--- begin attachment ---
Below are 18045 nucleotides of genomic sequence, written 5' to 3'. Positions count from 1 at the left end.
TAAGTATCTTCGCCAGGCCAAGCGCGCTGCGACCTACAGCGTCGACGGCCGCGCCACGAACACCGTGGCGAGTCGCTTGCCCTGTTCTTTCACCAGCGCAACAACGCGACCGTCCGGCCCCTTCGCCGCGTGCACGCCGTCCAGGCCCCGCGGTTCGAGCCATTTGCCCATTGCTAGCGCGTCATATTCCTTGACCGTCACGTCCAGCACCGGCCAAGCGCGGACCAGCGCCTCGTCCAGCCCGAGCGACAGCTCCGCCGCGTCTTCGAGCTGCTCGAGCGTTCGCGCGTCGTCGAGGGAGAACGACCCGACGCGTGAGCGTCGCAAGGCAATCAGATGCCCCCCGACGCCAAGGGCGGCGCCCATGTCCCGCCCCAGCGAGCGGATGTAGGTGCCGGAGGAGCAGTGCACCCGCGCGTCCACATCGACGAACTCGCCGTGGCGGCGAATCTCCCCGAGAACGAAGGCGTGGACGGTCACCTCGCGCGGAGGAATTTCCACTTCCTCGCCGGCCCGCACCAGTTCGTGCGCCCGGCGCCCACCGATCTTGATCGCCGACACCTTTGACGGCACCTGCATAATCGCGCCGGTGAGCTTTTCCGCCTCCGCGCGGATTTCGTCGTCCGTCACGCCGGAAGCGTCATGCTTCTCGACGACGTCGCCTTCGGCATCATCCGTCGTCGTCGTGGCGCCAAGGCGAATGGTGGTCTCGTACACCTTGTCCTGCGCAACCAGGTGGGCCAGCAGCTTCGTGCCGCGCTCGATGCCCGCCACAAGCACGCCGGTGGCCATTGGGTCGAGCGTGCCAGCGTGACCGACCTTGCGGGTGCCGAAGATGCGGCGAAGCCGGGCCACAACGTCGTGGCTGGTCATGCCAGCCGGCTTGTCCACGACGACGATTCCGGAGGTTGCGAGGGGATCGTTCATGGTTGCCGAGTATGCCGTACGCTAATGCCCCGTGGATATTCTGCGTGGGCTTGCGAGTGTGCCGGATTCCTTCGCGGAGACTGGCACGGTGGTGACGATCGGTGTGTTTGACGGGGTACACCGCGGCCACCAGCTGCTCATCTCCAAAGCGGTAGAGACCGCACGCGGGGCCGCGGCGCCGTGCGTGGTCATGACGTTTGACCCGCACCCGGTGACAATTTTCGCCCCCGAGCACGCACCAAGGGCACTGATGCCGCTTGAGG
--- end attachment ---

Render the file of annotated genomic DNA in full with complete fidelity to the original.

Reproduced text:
Below are 18045 nucleotides of genomic sequence, written 5' to 3'. Positions count from 1 at the left end.
TAAGTATCTTCGCCAGGCCAAGCGCGCTGCGACCTACAGCGTCGACGGCCGCGCCACGAACACCGTGGCGAGTCGCTTGCCCTGTTCTTTCACCAGCGCAACAACGCGACCGTCCGGCCCCTTCGCCGCGTGCACGCCGTCCAGGCCCCGCGGTTCGAGCCATTTGCCCATTGCTAGCGCGTCATATTCCTTGACCGTCACGTCCAGCACCGGCCAAGCGCGGACCAGCGCCTCGTCCAGCCCGAGCGACAGCTCCGCCGCGTCTTCGAGCTGCTCGAGCGTTCGCGCGTCGTCGAGGGAGAACGACCCGACGCGTGAGCGTCGCAAGGCAATCAGATGCCCCCCGACGCCAAGGGCGGCGCCCATGTCCCGCCCCAGCGAGCGGATGTAGGTGCCGGAGGAGCAGTGCACCCGCGCGTCCACATCGACGAACTCGCCGTGGCGGCGAATCTCCCCGAGAACGAAGGCGTGGACGGTCACCTCGCGCGGAGGAATTTCCACTTCCTCGCCGGCCCGCACCAGTTCGTGCGCCCGGCGCCCACCGATCTTGATCGCCGACACCTTTGACGGCACCTGCATAATCGCGCCGGTGAGCTTTTCCGCCTCCGCGCGGATTTCGTCGTCCGTCACGCCGGAAGCGTCATGCTTCTCGACGACGTCGCCTTCGGCATCATCCGTCGTCGTCGTGGCGCCAAGGCGAATGGTGGTCTCGTACACCTTGTCCTGCGCAACCAGGTGGGCCAGCAGCTTCGTGCCGCGCTCGATGCCCGCCACAAGCACGCCGGTGGCCATTGGGTCGAGCGTGCCAGCGTGACCGACCTTGCGGGTGCCGAAGATGCGGCGAAGCCGGGCCACAACGTCGTGGCTGGTCATGCCAGCCGGCTTGTCCACGACGACGATTCCGGAGGTTGCGAGGGGATCGTTCATGGTTGCCGAGTATGCCGTACGCTAATGCCCCGTGGATATTCTGCGTGGGCTTGCGAGTGTGCCGGATTCCTTCGCGGAGACTGGCACGGTGGTGACGATCGGTGTGTTTGACGGGGTACACCGCGGCCACCAGCTGCTCATCTCCAAAGCGGTAGAGACCGCACGCGGGGCCGCGGCGCCGTGCGTGGTCATGACGTTTGACCCGCACCCGGTGACAATTTTCGCCCCCGAGCACGCACCAAGGGCACTGATGCCGCTTGAGG